In his § 2255 motion and related briefing, Mr. Sanchez argued that Wyo. Stat. Ann. § 6-2-502(a)(iii) does not define a crime of violence under the elements clause because a person could be liable under § 6-2-502(a)(iii) for threatening another person with “a noxious chemical,” such as acid or mace. R. at 12. Under this circuit's holding in United States v. Rodriguez-Enriquez, 518 F.3d 1191, 1194 (10th Cir. 2008), abrogation recognized by United States v. McCranie, 889 F.3d 677, 679 (10th Cir. 2018), Mr. Sanchez argued that this kind of threatened use of force (i.e., threatened use of chemical, rather than mechanical, force) was insufficient to expose him to liability under the elements clause. The district court rejected Mr. Sanchez's argument based on Rodriguez-Enriquez, finding that case (as well as other cases standing for the same proposition—viz., that only mechanical force qualifies as the use or threatened use of physical force) was inapplicable in light of the Supreme Court's recent decision in United States v. Castleman, 572 U.S. 157, 134 S.Ct. 1405, 188 L.Ed.2d 426 (2014). R. at 151-57.
In Rodriguez-Enriquez, this court considered the definition of “crime[s] of violence” under § 2L1.2 of the Sentencing Guidelines. 518 F.3d at 1192. The application note to § 2L1.2 defined this term to encompass “any offense under federal, state, or local law that has as an element the use, attempted use, or threatened use of physical force against the person of another.” Id. (quoting U.S. Sentencing Guidelines Manual § 2L1.2, cmt. n.1(B)(iii) (U.S. Sentencing Comm'n 2007) ). We interpreted the term “physical force,” distinguishing between force that is the result of “mechanical impact,” and that which “is achieved by chemical action,” such as poisoning. Id. at 1194. The former, mechanical kind of force qualified as physical force against the person of another; the latter, chemical kind did not.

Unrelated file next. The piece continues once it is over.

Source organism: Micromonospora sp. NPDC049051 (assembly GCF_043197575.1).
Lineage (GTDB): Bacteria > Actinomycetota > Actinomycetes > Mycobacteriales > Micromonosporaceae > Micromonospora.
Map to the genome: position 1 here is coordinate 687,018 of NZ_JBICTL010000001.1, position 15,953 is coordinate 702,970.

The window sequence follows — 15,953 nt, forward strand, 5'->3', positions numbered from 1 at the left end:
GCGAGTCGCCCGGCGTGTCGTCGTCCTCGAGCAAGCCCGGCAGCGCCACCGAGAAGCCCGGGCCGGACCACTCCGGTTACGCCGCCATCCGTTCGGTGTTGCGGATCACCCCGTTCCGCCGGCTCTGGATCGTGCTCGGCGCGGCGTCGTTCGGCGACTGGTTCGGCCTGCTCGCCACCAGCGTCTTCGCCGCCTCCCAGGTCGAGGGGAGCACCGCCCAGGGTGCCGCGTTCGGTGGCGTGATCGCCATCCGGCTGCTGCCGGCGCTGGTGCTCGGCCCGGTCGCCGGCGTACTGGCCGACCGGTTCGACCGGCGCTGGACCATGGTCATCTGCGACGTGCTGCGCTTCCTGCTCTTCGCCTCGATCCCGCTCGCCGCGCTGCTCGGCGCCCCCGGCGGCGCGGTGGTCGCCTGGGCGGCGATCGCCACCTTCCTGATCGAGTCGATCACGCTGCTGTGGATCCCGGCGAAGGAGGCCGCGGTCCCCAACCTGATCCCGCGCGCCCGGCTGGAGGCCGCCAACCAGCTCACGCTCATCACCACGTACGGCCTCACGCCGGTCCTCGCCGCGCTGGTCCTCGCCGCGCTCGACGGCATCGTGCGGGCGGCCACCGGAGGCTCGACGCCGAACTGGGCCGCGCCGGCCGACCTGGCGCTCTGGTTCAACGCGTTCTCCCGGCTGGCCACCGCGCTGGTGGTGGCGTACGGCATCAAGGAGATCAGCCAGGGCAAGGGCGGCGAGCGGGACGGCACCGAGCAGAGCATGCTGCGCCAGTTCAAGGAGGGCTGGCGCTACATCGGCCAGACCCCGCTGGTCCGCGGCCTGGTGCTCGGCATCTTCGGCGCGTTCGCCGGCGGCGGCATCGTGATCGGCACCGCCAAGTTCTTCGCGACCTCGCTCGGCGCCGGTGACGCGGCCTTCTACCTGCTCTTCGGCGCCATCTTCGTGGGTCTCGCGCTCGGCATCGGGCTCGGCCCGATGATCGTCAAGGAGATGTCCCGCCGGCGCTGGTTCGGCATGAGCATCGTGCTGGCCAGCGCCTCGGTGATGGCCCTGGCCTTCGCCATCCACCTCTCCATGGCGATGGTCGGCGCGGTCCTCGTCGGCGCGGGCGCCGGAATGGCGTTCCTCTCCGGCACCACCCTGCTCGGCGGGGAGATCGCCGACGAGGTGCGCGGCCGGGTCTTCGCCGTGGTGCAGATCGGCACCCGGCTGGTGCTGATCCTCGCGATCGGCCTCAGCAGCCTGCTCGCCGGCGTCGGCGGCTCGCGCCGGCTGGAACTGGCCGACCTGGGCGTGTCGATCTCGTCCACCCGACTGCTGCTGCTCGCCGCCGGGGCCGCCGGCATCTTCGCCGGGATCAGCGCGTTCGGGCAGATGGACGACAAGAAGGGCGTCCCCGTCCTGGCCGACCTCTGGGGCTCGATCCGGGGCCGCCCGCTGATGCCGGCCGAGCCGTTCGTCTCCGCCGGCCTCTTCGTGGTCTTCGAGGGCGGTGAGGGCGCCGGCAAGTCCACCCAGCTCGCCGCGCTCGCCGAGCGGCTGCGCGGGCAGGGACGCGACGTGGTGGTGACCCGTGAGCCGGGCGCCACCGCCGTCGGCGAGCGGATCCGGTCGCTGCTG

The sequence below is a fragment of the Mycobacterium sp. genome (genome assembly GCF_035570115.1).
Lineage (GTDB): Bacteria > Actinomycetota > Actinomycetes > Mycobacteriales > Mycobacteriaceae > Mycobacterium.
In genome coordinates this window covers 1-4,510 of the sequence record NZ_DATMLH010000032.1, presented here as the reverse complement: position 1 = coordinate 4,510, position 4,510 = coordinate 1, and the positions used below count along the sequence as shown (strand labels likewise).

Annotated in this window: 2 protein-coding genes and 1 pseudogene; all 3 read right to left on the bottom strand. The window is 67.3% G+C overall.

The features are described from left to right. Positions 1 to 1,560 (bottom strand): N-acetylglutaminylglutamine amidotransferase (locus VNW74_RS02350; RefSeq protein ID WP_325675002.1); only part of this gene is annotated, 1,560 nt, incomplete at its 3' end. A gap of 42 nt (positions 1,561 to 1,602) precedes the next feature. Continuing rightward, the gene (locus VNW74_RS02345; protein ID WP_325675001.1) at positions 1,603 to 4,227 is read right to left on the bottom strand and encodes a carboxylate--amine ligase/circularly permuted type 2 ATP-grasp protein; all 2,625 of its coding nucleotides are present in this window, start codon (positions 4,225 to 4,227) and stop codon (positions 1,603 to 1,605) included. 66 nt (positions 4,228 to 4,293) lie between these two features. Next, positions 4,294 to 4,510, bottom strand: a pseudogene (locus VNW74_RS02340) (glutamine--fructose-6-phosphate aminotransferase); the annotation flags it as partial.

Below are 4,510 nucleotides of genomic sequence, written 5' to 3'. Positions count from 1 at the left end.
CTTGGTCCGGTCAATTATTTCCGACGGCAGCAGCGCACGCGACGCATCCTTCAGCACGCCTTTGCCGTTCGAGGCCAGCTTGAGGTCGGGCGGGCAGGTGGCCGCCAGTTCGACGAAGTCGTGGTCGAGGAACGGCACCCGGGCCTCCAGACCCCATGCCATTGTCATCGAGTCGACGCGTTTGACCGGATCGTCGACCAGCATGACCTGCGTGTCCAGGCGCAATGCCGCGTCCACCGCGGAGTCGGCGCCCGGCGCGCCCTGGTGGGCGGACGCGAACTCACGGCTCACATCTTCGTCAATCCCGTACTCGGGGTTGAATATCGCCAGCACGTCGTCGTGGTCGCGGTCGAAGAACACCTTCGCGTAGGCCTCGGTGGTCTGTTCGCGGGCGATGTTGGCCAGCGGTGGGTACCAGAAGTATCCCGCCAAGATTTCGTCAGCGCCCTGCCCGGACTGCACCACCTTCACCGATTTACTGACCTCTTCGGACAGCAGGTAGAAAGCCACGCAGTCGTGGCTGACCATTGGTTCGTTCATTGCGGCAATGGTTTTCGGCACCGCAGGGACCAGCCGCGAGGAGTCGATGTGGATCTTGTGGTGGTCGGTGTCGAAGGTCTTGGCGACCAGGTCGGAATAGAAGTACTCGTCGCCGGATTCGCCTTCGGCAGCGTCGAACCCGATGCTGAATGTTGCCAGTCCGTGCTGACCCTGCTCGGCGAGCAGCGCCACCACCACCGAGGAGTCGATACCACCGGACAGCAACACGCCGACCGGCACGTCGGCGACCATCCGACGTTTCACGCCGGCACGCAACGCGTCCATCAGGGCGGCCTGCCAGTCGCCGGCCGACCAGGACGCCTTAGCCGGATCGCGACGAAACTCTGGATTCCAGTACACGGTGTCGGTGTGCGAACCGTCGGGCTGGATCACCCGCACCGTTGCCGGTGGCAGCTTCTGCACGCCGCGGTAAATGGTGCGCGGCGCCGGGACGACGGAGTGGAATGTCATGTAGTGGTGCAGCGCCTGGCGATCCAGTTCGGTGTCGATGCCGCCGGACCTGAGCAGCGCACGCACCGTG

However, following the Supreme Court's decision in Castleman, we have recognized that Rodriguez-Enriquez is no longer good law. We first recognized Rodriguez-Enriquez’s abrogation in United States v. Ontiveros, 875 F.3d 533, 536 (10th Cir. 2017), holding that: “The government argues, and we agree, that [United States v. Perez-Vargas, 414 F.3d 1282 (10th Cir. 2005) ] and Rodriguez-Enriquez relied on reasoning that is no longer viable in light of Castleman.” We noted Castleman’s holding that “knowing or intentional causation of bodily injury necessarily involves the use of physical force,” as well as that case's determination that poisoning a victim involves the use of physical force against the person of another. Ontiveros, 875 F.3d at 536 (quoting Castleman, 134 S.Ct. at 1414).
In the present case, Mr. Sanchez admits (through counsel) that his argument for relief “is dependent on this Court's holding in Rodriguez-Enriquez.” Aplt.’s Opening Br. at 7. He concedes that, because we are bound by our holding in Ontiveros, we must deny him a COA. Id. (“This Court held in Ontiveros, that Rodriguez-Enriquez is no longer good law. Accordingly, this Court is bound by precedent to deny Mr. Sanchez's request for a COA.” (citations omitted) ). Mr. Sanchez is correct on this point—we are not at liberty to reconsider the holding of Ontiveros, and as such, reasonable jurists would not find debatable the district court's conclusion that Castleman forecloses the theory of relief Mr. Sanchez propounded under the Rodriguez-Enriquez line of cases. See Green Sol. Retail, Inc. v. United States, 855 F.3d 1111, 1115 (10th Cir. 2017) (“[W]e are bound by the precedent of prior panels absent en banc reconsideration or a superseding contrary decision by the Supreme Court.” (quoting Barnes v. United States, 776 F.3d 1134, 1147 (10th Cir. 2015) ) ); accord United States v. Nichols, 169 F.3d 1255, 1261 (10th Cir. 1999). Mr. Sanchez nonetheless applies for a COA in order to preserve the salient issues in his case for further review. In light of Mr. Sanchez's concession that he is not entitled to a COA, and our assessment of the controlling precedent, we now deny Mr. Sanchez a COA.
For the reasons above, we DENY Mr. Sanchez a COA and DISMISS this matter.
1. Section 924(c) sets forth a five-year mandatory minimum sentence for a first offense, and a twenty-five-year mandatory minimum for a “second or subsequent conviction,” and also requires that terms of imprisonment for multiple violations should run with each other consecutively rather than concurrently. 18 U.S.C. § 924(c)(1)(A)-(D).
JEROME A. HOLMES, Circuit Judge